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Can hair of the dog actually cure a hangover?

Netdoctor (UK) logo Netdoctor (UK) 08/04/2019 Abigail Malbon

Getty © Getty Getty Let’s be honest here: we’ve all tried hair of the dog to cure a hangover. The thought of drinking more alcohol the day after a night of boozing might be enough to churn your stomach, but there’s no doubt it often results in lifted spirits and a clearer head. At least in the interim.

But, of course, drinking on top of drinking is no good for your body. We all know that consuming more water is the real saviour here, but if you’ve managed to drink enough alcohol to result in a hangover and are looking for a quick-fix, will a pint cut it? Or is hair of the dog really just an old wives' tale we’ve been convinced by?

We clear up the myths with the help of experts, and you might want to put your glass of wine down for this one…

What exactly is hair of the dog?

It comes from the phrase: ‘The hair of the dog that bites you’. It's derived from the erroneous folk story that drinking a potion made from the hair of the rabid dog which bit you can cure the effects of the bite.

Somehow, this expression has stood the test of time, and you’ll regularly catch pub-goers stopping off for one more pint the day after a binge. In fact, we’ve probably all tried it at some point – with varying degrees of success.

Why do people believe in hair of the dog?

Refreshing Summer Pint of Beer Ready to Drink © Getty Refreshing Summer Pint of Beer Ready to Drink Dr Paul McLaren, Consultant Psychiatrist and addiction expert at Priory’s Hayes Grove Hospital explains that the phrase can be extremely damaging for some who may use it to justify their drinking. ‘If you are alcohol dependent, then in the morning your blood alcohol level will be low, and you will experience physical withdrawal symptoms such as nausea, anxiety and tremor,’ he says. ‘Topping up with alcohol can make those feelings go away temporarily until your level falls again.’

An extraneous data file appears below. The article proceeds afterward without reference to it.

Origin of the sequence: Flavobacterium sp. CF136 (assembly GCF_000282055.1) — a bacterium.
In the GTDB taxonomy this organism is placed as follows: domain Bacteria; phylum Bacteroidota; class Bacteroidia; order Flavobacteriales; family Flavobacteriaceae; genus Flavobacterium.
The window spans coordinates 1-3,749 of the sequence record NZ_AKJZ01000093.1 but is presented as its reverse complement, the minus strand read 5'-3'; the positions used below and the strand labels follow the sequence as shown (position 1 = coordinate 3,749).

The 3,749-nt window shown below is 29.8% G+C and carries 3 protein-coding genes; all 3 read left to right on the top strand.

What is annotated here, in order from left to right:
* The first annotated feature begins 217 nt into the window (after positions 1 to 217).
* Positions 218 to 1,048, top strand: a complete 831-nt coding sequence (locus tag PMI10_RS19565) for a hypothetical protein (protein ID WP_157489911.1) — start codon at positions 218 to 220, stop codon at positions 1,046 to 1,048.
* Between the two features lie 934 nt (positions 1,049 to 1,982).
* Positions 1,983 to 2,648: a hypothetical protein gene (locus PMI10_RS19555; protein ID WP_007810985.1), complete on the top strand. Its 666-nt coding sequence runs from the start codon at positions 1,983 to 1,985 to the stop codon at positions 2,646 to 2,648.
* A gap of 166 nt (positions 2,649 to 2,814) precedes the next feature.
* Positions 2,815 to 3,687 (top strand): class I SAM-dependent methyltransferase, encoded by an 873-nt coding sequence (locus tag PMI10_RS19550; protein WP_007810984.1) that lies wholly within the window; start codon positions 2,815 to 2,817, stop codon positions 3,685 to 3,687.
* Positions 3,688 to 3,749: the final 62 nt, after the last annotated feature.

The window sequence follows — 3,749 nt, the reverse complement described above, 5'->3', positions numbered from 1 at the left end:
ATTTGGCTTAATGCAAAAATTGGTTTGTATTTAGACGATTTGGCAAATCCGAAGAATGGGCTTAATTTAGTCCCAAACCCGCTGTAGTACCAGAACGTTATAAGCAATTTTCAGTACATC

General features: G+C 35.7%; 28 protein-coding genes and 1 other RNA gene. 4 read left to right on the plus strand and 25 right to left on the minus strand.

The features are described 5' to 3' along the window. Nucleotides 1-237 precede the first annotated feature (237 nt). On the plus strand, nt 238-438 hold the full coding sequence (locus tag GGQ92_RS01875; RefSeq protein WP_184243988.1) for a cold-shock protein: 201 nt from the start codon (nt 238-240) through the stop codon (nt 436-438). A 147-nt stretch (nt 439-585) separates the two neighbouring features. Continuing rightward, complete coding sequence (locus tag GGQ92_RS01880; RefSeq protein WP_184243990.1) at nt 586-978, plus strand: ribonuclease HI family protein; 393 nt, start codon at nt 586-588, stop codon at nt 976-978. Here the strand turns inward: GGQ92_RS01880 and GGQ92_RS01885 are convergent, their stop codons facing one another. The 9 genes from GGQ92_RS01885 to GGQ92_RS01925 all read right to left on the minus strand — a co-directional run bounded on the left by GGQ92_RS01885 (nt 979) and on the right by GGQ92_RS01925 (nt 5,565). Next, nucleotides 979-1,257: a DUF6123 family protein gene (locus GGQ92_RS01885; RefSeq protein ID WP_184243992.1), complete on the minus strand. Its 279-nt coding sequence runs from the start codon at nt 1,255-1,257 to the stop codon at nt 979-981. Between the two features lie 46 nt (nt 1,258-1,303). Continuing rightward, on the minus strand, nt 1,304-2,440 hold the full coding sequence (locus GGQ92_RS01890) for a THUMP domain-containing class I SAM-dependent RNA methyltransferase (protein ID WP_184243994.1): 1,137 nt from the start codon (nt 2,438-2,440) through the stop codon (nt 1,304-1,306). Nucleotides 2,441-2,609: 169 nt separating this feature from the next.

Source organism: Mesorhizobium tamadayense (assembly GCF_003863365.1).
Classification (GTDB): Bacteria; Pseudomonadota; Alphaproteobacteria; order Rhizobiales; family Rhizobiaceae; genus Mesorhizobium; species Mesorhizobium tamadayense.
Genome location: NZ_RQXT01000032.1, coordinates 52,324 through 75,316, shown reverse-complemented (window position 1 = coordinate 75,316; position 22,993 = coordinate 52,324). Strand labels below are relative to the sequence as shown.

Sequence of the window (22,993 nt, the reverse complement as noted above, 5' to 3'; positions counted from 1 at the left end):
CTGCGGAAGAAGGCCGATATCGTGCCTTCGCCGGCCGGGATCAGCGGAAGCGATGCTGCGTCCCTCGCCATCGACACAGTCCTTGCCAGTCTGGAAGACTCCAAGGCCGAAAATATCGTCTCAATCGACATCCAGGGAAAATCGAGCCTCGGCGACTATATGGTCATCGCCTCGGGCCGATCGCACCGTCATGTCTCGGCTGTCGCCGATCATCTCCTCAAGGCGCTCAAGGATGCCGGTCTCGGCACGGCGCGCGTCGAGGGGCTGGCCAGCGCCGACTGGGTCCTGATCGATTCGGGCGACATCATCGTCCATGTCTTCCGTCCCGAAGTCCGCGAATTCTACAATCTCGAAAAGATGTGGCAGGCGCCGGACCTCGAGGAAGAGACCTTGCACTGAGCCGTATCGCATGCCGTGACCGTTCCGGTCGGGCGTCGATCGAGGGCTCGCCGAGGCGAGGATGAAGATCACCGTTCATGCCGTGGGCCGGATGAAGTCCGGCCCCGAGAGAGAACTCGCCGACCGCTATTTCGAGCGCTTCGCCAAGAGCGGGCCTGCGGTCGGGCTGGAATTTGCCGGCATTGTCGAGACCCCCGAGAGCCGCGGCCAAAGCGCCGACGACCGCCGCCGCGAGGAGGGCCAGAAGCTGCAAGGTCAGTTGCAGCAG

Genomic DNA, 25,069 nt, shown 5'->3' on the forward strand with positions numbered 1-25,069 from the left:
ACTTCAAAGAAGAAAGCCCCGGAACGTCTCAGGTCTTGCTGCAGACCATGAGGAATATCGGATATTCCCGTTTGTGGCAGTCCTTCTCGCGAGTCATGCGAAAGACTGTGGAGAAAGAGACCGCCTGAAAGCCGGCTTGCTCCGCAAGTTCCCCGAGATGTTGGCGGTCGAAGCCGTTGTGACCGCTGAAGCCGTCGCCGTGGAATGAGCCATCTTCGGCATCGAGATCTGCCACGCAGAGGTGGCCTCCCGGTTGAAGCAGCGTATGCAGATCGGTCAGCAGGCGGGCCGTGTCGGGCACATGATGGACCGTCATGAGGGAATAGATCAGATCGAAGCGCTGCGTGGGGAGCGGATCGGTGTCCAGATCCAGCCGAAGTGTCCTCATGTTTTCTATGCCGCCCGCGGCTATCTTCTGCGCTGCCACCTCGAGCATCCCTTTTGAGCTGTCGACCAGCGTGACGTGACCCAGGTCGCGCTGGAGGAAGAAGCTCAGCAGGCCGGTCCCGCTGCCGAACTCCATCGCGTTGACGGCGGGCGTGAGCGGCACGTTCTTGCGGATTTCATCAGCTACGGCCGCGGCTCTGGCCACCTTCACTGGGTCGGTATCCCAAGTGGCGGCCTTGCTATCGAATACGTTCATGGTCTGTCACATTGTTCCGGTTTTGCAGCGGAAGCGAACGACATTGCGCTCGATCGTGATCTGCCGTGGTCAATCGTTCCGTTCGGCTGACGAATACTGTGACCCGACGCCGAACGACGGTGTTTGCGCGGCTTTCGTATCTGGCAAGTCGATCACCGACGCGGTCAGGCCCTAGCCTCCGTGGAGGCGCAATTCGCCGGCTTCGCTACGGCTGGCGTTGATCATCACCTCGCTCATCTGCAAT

And even for those who rarely suffer hangovers, a quick-fix might be seen as the best option to minimise the alcohol effects. ‘If you are not dependent but have a binge on alcohol, then the brain - having been soaked in alcohol for a number of hours - feels its withdrawal. That can be experienced as a hangover.’

What's the science behind it?

Basically, there isn’t really any – as with a lot of hangover cures, it’s mostly theory. Many believe that, because blood sugar levels rise when you drink alcohol, and then drop again dramatically when you stop, having one more drink will help lift them again slowly without the extreme spike.

‘Alcohol has effects on the brain which last well beyond the time that alcohol remains in the bloodstream,’ McLaren said. ‘A hangover should be viewed as a mental and physical 'aftershock' to a heavy binge. The brain and body will need time to recover the pre-binge state.’

Does hair of the dog actually work?

© Getty Well, yes… but there’s a catch. ‘It works only in the sense that it can very temporarily ease withdrawal symptoms,’ McLaren says. ‘If you are doing it regularly then it is bad news, and means you are physically dependent on alcohol and will feel very ill and risk serious medical complications if you stop without medical help.’

Unsurprisingly, McLaren doesn’t recommend giving the tactic a go. ‘A hangover is the brain adapting to being without alcohol after a bout of heavy drinking,’ he explained. ‘Topping up in the morning may ease those feelings temporarily but it is never a good idea.’

Does it cure a hangover, or just delay it?